They also address mental health issues on campus. One distinction is that Maggie and Danielle hope to extend the counseling center to have evening hours and the Jamal and Tristan team want to have some time set aside for walk-ins to decrease the amount of time students are waiting. Why not work toward both of these initiatives? I encourage both to not forget about psychiatric care and continue to ensure that this mental health resources is also accessible. Mental health awareness is an ongoing, consistent task.

A clear avenue that I see Maggie and Danielle as the superior candidates is in regards to state and local politics. Both have had years of building relationships with legislators and working with the city council. One doesn’t realize how important this political work can be until there is a city council ordinance that affects student rental properties or a mental health bill at the state legislature. On other issues, experience is not as important, but in this truly controversial political climate, practiced advocates for UNI will have an advantage.

After considering these issues and reading through each of the platforms, I think both tickets have good ideas; however, Maggie’s and Danielle’s ideas are more polished and come from years of supporting students on behalf of student government. I should know, I was with Danielle at her first External Relations Committee Meeting. In full disclosure, Danielle and I were in several student organizations together and did live together for one semester. If anything, this just means I know exactly what her work ethic is and where her passions lie: with students. Either way, I wish both teams the best of luck and will be available to assist whichever team comes out victorious.

 

 

 

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2 Comments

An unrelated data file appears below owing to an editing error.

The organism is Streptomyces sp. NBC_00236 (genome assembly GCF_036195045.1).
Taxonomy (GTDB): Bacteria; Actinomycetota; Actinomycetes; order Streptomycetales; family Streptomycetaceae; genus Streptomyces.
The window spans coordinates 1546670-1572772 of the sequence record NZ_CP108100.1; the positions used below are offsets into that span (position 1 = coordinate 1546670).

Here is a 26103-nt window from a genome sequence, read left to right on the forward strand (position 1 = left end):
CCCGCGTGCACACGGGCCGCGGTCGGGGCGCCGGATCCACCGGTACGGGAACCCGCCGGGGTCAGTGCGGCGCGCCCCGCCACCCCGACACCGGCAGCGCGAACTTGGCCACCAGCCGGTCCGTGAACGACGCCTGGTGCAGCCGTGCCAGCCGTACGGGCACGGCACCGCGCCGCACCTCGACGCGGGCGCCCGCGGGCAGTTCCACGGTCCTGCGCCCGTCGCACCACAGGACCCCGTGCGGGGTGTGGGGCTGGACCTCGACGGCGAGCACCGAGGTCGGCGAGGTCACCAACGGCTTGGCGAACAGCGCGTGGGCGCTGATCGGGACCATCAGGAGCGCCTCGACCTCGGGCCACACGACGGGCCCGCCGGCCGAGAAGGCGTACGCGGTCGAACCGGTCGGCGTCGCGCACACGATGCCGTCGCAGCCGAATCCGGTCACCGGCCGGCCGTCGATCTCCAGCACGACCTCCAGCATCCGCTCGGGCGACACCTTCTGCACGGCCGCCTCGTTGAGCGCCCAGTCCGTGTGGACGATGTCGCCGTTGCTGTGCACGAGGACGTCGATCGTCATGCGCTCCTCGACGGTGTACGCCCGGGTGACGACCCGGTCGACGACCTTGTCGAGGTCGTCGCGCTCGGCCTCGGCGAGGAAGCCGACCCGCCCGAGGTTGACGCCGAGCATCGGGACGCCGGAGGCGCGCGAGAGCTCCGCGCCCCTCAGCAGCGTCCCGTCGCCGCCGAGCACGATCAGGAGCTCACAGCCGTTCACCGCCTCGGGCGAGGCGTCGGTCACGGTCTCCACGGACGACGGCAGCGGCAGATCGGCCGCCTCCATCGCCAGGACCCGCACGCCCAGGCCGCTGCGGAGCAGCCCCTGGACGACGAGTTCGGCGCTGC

2 Responses to “Former NISG President Katie Evans reviews candidates’ platforms”

  1. Kinsey Doerr on February 21st, 2017 2:52 am

    I have a lot of issues with this. Besides the fact that, although there are disclaimers, Evans is friends with and even lived with the very candidates she is “unbiasedly” endorsing, she completely lacked research into the monetary feasibility of the Millery Massey campaign.
    In what ways is expanding bystander prevention training in the residence halls is “good, but not enough”?
    You say you’ve “heard not enough headway has been made on the Diversity Exit Requirement proposal, but I like that Maggie and Danielle are still trying to keep it alive.” Tristan literally heads this committee. Expanding the requirement is a huge part of Jamal and Tristan’s platform. Beyond just a certificate, they want it to join ranks with the existing LAC.
    Jamal and Tristan have a key point in their platform to look into extending ROD library hours as well as the MAU.
    Instead of the pushed aside answer every time it is asked, I would like to hear the feasibility of gaining funding to keep the counseling center open late. We are short councelors now and struggling to keep up, and no liscensed counselers want to work irregular hours. Those are just a few start up problems, and I really don’t see anything changing in those regards, so how is this not already a broken campaign promise?
    Maggie and Danielle’s ideas are not more “polished” they are overly imaginative. We are currently facing 2 million dollars in budget cuts and Maggie makes it sound like she can wave a magic wand at her bff legislators and make all that go away.
    Jamal and Tristan are fighting for students in an attainable and passionate way, and they are clearly the candidates that understand the monetary restrictions the best. Sure, both tickets have good ideas. But which are the most logical and help the most students? Which team will fight to get their ideas implemented? There is no doubt in my mind: Jamal and Tristan.

    [Reply]

  2. Meghan busswitz on February 21st, 2017 10:08 am

    How is this a fair article? Where is an article with a Jamal and Tristan endorsement and a critique of Maggie and Danielle’s platform? The Northern Iowan had consistently supported one ticket more than the other and it’s time it is fair to all tickets.

    [Reply]

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Former NISG President Katie Evans reviews candidates’ platforms